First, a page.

Search form

Login - Register | FOLLOW US ON

Logo of Phnom Penh Post newspaper Phnom Penh Post - Smoke-free campaign launched

A man smokes a cigarette in Phnom Penh.
A man smokes a cigarette in Phnom Penh. Pha Lina

Smoke-free campaign launched

A new government initiative to warn Cambodians about the dangers of smoking tobacco was launched yesterday by the Ministry of Health and World Health Organization.

At the launch of the campaign dubbed “Tobacco Makes Your Children Die”, the director of health improvement at the ministry, Chhea Chhordaphea, called for “more effective measures” that will protect non-smokers from second-hand smoke and “will encourage the smoker[s] to quit”.

Ung Phirun, a secretary of state at the ministry, said a plan is in the works to submit sub-decrees to the Council of Ministers that would mandate smoke-free environments. However, neither Chhordaphea nor Phirun could provide a precise date for when that would happen.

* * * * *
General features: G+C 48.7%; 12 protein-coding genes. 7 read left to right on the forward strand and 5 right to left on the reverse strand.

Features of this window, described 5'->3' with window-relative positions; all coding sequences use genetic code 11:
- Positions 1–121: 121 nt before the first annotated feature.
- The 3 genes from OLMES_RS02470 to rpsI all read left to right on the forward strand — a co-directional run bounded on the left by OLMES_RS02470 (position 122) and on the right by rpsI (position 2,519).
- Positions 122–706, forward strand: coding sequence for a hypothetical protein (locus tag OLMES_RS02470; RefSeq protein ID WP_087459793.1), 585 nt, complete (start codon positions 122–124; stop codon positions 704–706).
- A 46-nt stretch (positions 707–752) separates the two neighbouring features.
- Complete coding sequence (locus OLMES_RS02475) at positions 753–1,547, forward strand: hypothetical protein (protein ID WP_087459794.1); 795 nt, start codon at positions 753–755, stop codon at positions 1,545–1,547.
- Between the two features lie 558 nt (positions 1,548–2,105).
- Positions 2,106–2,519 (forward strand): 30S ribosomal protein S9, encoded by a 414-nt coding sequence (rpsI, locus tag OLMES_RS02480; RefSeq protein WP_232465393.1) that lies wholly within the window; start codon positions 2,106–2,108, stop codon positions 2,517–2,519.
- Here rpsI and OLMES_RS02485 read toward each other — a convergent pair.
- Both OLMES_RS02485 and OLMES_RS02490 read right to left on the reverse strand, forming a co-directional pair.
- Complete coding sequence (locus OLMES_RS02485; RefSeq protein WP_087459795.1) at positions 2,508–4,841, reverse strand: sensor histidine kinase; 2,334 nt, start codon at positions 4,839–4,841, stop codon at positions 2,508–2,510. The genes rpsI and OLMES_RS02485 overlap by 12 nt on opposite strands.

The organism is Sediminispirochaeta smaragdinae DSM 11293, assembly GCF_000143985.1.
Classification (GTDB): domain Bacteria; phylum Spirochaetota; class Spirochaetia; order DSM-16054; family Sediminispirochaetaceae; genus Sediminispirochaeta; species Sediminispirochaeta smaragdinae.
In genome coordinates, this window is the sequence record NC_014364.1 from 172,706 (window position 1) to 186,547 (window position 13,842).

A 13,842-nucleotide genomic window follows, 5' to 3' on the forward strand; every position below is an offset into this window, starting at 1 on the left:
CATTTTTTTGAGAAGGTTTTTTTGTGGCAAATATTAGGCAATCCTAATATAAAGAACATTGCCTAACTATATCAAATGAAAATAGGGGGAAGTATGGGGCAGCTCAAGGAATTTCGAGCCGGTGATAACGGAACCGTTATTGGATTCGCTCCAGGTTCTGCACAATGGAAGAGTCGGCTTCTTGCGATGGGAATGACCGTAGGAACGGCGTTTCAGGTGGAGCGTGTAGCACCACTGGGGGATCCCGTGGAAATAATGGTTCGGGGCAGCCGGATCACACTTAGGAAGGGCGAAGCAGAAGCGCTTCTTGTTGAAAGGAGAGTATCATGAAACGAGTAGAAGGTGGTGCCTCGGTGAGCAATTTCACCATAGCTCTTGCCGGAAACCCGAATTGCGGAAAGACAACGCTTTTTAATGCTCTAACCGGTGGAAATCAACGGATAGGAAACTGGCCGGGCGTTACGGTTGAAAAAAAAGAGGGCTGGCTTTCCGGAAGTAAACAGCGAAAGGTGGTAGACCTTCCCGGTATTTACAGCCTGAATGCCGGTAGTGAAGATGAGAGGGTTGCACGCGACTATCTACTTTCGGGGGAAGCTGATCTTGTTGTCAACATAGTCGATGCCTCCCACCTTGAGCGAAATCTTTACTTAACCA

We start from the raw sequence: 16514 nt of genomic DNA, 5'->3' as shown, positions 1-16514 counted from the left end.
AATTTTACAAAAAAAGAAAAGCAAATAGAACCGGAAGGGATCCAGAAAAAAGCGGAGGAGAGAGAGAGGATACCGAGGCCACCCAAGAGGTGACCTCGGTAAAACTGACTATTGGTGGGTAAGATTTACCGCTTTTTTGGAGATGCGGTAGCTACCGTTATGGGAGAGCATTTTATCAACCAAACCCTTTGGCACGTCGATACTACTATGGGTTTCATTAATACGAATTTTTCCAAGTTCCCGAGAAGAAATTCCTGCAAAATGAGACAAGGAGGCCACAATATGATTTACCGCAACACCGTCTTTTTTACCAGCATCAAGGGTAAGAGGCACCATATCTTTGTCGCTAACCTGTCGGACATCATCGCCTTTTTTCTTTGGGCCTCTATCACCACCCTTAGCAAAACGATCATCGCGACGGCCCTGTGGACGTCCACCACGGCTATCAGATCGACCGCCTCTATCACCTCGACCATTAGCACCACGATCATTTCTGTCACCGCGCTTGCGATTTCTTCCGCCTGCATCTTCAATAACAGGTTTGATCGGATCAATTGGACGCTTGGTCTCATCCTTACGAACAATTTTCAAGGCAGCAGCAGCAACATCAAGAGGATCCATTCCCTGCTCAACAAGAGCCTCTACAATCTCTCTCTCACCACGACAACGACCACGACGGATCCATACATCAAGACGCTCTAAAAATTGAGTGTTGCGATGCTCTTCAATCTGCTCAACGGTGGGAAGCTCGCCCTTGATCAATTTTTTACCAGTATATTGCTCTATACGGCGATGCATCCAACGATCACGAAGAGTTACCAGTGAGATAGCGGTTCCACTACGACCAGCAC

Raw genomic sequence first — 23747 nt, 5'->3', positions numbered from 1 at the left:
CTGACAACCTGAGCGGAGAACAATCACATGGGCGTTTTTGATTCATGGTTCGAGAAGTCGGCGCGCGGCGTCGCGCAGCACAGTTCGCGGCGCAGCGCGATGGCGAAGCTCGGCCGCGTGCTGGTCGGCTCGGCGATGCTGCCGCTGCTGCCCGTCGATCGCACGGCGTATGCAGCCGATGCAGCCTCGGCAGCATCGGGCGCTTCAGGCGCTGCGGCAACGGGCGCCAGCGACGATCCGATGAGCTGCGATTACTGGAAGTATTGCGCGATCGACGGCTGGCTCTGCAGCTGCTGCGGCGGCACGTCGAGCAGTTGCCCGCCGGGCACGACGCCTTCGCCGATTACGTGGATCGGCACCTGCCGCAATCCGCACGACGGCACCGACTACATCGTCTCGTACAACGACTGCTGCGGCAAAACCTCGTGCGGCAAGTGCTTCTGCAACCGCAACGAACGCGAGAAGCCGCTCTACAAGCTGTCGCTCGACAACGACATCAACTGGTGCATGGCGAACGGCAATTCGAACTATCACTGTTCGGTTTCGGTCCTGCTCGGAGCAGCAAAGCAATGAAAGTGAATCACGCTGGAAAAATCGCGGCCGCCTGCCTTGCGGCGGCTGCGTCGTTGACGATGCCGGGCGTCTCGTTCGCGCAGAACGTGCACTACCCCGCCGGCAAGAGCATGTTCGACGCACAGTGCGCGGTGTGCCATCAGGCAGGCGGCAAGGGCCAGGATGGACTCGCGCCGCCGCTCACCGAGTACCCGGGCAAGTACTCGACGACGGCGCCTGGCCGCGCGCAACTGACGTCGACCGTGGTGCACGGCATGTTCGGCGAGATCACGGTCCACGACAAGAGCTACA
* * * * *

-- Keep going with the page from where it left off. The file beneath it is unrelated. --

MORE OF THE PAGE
Data presented at the launch show that 75 per cent of women and 80 per cent of children are living in families in which at least one member smokes. Also, 80 per cent of Cambodians support smoking bans for public transit, restaurants and the workplace.

The campaign will see ads placed on tuk-tuks in Phnom Penh, Siem Reap, Battambang and Kampong Cham, and five short TV spots will be broadcast over the next three months.

0

Comments

Please, login or register to post a comment

Latest Video

ACLEDA’s boss on how tech is changing financial services

In today’s world of fast-changing technology, Cambodia is seeing increasing innovation in financial services.

ACLEDA President In Channy on the key to the bank’s success

Post Khmer Editor-in-Chief Kay Kimsong sat down with Dr In Channy, President and Group Managing Director of ACLEDA Bank Plc, to explore the main principle guiding Cambodia’s biggest bank.

A taste of Phnom Penh's first container night market

At the launch of Phnom Penh's newest market, The Post spoke to customers and stallholders about what the hub of bars, food stalls, shops and live music will add to the city's nightlife.